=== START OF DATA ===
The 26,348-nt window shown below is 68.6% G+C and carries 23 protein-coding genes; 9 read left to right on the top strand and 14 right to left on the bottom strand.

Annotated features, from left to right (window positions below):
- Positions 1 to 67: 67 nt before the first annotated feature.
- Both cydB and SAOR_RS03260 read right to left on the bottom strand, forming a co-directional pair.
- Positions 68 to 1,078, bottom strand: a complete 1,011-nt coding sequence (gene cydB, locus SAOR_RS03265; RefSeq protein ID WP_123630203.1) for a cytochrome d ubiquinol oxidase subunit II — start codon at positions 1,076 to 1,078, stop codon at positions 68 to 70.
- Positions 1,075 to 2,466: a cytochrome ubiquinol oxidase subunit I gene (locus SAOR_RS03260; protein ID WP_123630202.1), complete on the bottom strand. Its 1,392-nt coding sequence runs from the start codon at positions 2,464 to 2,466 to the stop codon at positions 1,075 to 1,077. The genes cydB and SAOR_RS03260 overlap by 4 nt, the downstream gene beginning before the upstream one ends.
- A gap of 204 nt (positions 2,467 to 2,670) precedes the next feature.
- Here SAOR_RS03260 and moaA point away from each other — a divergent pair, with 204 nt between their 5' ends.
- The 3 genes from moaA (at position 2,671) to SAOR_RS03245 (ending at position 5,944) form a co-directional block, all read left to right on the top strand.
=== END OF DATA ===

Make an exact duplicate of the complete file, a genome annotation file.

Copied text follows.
The 26,348-nt window shown below is 68.6% G+C and carries 23 protein-coding genes; 9 read left to right on the top strand and 14 right to left on the bottom strand.

Annotated features, from left to right (window positions below):
- Positions 1 to 67: 67 nt before the first annotated feature.
- Both cydB and SAOR_RS03260 read right to left on the bottom strand, forming a co-directional pair.
- Positions 68 to 1,078, bottom strand: a complete 1,011-nt coding sequence (gene cydB, locus SAOR_RS03265; RefSeq protein ID WP_123630203.1) for a cytochrome d ubiquinol oxidase subunit II — start codon at positions 1,076 to 1,078, stop codon at positions 68 to 70.
- Positions 1,075 to 2,466: a cytochrome ubiquinol oxidase subunit I gene (locus SAOR_RS03260; protein ID WP_123630202.1), complete on the bottom strand. Its 1,392-nt coding sequence runs from the start codon at positions 2,464 to 2,466 to the stop codon at positions 1,075 to 1,077. The genes cydB and SAOR_RS03260 overlap by 4 nt, the downstream gene beginning before the upstream one ends.
- A gap of 204 nt (positions 2,467 to 2,670) precedes the next feature.
- Here SAOR_RS03260 and moaA point away from each other — a divergent pair, with 204 nt between their 5' ends.
- The 3 genes from moaA (at position 2,671) to SAOR_RS03245 (ending at position 5,944) form a co-directional block, all read left to right on the top strand.